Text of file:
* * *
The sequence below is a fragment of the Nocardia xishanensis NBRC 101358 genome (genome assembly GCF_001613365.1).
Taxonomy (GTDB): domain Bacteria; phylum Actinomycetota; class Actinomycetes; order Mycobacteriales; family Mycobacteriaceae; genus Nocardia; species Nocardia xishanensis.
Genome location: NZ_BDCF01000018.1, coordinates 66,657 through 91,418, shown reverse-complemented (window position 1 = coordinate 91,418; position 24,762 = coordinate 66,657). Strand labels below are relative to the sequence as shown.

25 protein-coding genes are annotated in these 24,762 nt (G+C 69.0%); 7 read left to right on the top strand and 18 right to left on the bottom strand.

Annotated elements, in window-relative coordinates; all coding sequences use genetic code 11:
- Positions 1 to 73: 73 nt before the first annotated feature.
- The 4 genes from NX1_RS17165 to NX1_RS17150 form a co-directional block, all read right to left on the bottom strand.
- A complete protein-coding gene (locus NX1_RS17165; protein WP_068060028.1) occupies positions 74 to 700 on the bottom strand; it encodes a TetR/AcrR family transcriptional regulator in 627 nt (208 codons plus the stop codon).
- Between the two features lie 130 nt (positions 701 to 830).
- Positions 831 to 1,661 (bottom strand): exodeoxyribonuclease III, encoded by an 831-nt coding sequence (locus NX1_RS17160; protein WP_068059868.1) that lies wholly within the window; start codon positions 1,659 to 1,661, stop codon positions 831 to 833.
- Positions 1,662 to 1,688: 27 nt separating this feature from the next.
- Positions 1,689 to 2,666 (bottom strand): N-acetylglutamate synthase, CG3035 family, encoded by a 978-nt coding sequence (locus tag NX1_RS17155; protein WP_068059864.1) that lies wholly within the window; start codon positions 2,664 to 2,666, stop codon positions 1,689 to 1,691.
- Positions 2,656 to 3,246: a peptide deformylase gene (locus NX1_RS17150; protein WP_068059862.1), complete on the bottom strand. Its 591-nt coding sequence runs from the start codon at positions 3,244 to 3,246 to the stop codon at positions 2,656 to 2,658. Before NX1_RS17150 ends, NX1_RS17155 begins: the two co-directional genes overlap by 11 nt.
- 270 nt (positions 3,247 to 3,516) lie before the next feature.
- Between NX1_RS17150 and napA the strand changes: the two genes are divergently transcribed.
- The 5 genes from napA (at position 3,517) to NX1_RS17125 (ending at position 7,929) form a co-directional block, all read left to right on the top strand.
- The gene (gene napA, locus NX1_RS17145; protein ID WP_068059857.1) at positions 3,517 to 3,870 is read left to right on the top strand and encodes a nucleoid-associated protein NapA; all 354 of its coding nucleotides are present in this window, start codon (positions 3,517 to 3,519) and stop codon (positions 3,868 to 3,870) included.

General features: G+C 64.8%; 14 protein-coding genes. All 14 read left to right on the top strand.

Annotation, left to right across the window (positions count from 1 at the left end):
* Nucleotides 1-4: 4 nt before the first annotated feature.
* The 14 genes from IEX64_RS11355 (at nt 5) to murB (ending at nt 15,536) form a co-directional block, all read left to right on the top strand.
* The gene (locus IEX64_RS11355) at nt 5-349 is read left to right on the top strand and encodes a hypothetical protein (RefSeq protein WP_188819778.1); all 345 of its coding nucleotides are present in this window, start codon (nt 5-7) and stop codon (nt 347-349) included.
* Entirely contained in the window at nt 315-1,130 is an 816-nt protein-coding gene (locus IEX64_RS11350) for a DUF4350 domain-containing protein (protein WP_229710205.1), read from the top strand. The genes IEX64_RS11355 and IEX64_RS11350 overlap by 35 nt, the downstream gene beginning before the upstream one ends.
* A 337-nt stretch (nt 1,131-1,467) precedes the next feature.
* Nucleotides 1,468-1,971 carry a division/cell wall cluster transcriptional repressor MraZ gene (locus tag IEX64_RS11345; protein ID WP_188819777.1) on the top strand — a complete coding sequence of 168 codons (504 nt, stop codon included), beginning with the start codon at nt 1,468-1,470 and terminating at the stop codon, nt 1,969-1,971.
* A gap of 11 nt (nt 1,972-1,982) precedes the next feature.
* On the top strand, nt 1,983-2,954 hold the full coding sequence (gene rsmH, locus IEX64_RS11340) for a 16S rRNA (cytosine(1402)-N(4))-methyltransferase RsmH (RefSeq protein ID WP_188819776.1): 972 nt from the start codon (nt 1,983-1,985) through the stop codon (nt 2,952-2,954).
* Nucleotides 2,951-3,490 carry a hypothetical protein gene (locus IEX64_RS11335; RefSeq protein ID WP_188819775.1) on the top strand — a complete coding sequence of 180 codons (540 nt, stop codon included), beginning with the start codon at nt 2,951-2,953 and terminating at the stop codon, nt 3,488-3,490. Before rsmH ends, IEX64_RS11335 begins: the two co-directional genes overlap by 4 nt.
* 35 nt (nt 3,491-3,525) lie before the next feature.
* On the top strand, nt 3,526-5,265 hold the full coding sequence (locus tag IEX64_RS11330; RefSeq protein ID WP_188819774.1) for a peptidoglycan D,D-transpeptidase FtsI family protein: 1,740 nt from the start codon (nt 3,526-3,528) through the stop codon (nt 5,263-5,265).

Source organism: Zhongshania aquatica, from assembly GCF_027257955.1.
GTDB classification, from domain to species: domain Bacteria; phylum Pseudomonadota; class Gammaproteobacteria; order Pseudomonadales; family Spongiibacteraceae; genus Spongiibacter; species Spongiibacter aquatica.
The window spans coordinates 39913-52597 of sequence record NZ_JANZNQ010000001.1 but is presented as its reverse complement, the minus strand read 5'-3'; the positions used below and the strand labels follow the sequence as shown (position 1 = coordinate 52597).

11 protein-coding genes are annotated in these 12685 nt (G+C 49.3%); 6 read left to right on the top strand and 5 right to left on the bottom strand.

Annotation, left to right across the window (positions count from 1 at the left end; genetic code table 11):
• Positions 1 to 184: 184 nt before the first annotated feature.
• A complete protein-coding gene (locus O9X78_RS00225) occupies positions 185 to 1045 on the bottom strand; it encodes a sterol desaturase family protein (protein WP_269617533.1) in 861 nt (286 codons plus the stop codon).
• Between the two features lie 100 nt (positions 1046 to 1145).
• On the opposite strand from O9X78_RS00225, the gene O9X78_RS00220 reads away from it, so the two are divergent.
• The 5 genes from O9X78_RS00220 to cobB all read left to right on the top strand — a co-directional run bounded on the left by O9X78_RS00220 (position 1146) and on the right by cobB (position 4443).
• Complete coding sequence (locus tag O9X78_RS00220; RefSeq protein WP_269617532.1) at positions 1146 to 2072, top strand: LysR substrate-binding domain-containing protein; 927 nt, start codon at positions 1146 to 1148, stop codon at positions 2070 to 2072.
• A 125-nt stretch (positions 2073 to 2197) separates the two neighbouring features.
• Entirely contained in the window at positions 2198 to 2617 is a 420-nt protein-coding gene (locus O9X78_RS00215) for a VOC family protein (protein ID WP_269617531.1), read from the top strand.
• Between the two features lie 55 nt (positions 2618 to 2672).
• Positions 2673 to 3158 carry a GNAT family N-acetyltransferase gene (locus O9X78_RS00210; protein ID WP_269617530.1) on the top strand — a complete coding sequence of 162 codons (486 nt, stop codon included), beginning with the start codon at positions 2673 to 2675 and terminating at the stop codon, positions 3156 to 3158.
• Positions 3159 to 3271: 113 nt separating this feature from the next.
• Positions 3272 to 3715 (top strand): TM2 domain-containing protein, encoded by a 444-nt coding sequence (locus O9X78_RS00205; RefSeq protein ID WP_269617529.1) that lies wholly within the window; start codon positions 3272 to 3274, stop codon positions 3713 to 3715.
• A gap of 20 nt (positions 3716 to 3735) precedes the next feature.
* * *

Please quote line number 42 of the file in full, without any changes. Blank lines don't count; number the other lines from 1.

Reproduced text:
• A 125-nt stretch (positions 2073 to 2197) separates the two neighbouring features.